Put a ring on it
Gays entitled to wed in Va., court rules
Christian Finkbeiner | 8/1/2014, 1:09 p.m.
Carol Schall and Mary Townley are closer to being legally married in Virginia.
The Chesterfield County couple, who have a 16-year-old daughter, were married in California in 2008.
But their union has never been recognized in the Old Dominion, where they have lived in for 32 years. Virginia in 2006 amended its constitution to ban same-sex marriages.
In a victory for them and thousands of other gay couples in the state, a federal appeals court in Richmond found that ban unconstitutional this week, upholding a decision of a Norfolk federal judge, Arenda Wright Allen.
In a 2-1 ruling issued Monday, a three-judge panel of the U.S. 4th Circuit Court of Appeals enjoined the clerks of state courts from enforcing the ban, clearing the way for same-sex marriages.
The decision makes Virginia the first Southern state to have its ban overturned.
But the ban remains intact for the moment. The earliest the first marriages could take place is Monday, Aug. 18, but appeals could halt any changes until further legal action occurs.
“Civil marriage is one of the cornerstones of our way of life,” wrote 4th Circuit Judge Henry F. Floyd. “It allows individuals to celebrate and publicly declare their intentions to form lifelong partnerships, which provide unparalleled intimacy, companionship, emotional support, and security.
“Denying same-sex couples this choice prohibits them from participating fully in our society, which is precisely the type of segregation that the 14th Amendment cannot countenance.”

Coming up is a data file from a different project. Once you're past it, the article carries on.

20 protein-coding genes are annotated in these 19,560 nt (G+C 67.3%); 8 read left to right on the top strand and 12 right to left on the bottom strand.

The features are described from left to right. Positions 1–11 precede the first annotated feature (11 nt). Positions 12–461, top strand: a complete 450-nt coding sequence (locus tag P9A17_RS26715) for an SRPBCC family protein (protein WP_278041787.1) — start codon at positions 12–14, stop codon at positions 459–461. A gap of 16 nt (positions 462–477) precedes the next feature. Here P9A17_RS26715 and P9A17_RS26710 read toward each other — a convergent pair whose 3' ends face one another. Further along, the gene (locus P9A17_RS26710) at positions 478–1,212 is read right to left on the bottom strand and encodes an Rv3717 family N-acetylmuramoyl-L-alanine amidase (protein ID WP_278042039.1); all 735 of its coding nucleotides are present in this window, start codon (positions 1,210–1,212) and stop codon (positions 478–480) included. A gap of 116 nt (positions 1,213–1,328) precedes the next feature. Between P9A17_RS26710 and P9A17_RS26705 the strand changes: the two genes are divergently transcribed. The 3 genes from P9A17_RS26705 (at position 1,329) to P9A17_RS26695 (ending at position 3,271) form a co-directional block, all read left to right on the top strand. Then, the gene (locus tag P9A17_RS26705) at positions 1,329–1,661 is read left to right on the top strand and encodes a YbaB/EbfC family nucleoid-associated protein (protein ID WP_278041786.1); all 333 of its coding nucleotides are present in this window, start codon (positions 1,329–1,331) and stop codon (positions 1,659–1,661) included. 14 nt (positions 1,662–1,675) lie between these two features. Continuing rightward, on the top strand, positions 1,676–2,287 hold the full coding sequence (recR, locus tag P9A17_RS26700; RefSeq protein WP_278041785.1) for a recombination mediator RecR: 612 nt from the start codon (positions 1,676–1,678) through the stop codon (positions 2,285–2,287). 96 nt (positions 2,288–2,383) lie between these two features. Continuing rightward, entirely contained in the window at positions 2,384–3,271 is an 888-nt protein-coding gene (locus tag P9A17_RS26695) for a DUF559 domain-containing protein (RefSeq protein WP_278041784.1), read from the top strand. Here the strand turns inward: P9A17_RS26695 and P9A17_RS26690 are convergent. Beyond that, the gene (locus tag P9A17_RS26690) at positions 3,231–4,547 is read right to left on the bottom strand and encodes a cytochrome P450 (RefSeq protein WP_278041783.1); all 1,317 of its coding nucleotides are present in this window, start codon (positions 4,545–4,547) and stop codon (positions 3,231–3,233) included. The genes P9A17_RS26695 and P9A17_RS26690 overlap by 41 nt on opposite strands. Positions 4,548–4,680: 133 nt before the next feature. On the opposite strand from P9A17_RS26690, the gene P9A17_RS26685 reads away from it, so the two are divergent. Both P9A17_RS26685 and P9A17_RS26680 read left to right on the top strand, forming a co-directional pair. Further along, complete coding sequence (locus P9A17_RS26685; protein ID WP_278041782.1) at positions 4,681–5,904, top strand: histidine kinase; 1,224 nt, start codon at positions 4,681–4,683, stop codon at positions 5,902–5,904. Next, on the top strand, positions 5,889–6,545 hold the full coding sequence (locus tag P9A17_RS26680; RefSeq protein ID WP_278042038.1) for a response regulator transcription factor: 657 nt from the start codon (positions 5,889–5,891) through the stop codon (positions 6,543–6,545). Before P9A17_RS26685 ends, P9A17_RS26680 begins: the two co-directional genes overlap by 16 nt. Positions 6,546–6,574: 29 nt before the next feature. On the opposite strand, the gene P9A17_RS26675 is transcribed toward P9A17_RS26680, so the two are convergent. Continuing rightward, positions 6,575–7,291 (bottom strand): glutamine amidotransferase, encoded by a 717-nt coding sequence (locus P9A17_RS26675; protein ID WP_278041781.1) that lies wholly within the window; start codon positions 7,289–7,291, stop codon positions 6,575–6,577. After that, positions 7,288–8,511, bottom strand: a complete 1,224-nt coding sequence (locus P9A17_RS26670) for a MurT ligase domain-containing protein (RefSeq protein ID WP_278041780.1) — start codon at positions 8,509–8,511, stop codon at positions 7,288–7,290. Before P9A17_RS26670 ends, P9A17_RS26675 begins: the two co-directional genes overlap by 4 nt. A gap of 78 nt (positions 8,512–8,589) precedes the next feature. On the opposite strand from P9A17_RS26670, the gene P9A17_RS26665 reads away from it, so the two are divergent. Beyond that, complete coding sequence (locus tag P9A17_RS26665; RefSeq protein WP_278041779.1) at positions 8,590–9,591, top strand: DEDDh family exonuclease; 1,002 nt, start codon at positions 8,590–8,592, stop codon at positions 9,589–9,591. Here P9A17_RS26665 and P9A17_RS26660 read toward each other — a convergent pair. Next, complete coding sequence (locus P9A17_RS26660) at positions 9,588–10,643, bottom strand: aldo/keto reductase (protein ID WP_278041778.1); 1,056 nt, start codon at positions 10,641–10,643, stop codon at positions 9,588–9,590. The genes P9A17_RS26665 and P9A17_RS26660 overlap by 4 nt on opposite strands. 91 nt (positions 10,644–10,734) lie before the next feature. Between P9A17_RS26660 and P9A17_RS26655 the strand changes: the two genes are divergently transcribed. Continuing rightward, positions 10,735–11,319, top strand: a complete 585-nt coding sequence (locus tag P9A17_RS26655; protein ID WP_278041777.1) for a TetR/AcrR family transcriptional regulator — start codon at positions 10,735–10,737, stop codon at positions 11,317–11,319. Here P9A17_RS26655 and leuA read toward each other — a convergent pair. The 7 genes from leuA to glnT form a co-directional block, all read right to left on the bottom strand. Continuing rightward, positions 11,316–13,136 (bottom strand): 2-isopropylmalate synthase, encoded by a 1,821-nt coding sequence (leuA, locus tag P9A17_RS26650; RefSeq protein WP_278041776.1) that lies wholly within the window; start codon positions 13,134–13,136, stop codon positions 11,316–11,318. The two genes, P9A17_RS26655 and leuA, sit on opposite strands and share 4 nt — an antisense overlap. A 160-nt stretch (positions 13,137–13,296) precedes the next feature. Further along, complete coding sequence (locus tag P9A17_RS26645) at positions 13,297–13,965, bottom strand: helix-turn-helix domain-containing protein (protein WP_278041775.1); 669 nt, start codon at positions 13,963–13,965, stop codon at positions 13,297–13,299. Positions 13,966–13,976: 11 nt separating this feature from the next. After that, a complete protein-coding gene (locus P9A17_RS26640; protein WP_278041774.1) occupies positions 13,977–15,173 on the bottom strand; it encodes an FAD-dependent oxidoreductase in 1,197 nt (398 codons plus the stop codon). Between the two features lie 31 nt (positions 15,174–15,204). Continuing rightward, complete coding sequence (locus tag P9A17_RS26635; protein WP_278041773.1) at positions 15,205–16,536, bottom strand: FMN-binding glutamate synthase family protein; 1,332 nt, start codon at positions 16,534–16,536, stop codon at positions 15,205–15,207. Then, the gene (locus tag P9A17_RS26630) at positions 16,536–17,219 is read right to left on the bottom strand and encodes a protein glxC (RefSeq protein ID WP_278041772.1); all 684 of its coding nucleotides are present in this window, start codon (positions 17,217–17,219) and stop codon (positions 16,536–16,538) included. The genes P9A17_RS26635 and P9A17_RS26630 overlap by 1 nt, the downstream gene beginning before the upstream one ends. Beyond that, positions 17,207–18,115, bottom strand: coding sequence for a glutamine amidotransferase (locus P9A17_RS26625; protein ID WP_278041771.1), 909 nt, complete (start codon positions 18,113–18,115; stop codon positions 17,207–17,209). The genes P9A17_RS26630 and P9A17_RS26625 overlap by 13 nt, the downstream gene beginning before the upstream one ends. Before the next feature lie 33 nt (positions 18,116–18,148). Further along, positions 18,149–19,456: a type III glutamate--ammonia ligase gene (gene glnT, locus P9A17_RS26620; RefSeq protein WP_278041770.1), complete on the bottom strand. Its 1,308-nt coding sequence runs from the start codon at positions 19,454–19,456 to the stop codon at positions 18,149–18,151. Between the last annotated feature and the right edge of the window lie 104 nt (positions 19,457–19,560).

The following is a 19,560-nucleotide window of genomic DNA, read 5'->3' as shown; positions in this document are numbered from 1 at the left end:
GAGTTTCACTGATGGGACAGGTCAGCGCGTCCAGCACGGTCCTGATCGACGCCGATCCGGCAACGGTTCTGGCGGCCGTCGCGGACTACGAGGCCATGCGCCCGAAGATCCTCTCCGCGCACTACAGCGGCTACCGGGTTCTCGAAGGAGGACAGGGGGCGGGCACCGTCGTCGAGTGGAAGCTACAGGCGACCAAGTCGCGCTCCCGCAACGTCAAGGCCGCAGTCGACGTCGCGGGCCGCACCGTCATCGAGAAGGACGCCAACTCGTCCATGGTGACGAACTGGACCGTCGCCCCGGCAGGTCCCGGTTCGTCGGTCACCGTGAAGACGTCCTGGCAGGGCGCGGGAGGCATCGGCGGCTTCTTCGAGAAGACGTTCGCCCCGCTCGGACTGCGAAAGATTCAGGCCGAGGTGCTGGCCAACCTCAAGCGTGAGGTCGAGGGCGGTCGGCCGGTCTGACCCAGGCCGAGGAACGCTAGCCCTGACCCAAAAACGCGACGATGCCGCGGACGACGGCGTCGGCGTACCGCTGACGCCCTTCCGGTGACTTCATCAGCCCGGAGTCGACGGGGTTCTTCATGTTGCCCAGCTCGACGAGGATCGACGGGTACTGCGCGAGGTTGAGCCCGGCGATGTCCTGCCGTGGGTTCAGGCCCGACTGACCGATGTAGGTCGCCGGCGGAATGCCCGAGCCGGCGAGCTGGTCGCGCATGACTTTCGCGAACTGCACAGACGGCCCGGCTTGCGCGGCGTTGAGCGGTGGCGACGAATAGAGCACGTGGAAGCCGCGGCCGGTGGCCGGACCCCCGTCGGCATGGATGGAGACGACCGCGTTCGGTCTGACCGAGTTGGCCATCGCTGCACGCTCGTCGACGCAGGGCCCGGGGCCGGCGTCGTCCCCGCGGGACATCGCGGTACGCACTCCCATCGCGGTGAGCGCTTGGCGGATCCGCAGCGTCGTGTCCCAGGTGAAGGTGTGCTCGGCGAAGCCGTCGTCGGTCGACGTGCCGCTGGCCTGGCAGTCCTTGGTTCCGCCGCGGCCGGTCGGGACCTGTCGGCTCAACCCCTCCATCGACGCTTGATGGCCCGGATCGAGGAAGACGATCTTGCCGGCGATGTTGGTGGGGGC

Judge Roger L. Gregory joined Judge Floyd in the majority opinion.
Plaintiffs’ attorney David Boies called marriage “one of the most fundamental rights — if not the most fundamental right — of all Americans.”
“(The appeals court) has affirmed that our plaintiffs — and all gay and lesbian Virginians — no longer have to live as second class citizens who are harmed and demeaned every day,” he said.
In his dissent, Judge Paul Niemeyer wrote that there is no fundamental right to same-sex marriage and that defining marriage is best left up to the states.
Virginia Attorney General Mark Herring refused to defend the ban in court, and stated that the appeals court’s decision made Monday “a historic and joyous day for our Commonwealth.”
The decision continues a string of victories for gay marriage supporters, who have won more than 20 legal decisions around the country since the U.S. Supreme Court last year struck down a federal law, the Defense of Marriage Act, defining marriage as between one man and one woman.
The Virginia decision applies to the entire circuit, which also includes West Virginia, North and South Carolina and Maryland, one of 19 states that have passed laws legalizing gay marriage.
Only South Carolina has stated its intention to continuing defending its ban. North Carolina Attorney General Roy Cooper said his office would stop defending that state’s ban. His counterpart in West Virginia, Patrick Morrisey, has not yet made a decision.
Ms. Schall and Ms. Townley joined a male couple, Timothy Bostic and Tony London of Norfolk, in filing the original suit. In her ruling in February, Judge Allen found that the commonwealth’s ban on same-sex marriage violates the U.S. Constitution’s equal protection and due process guarantees.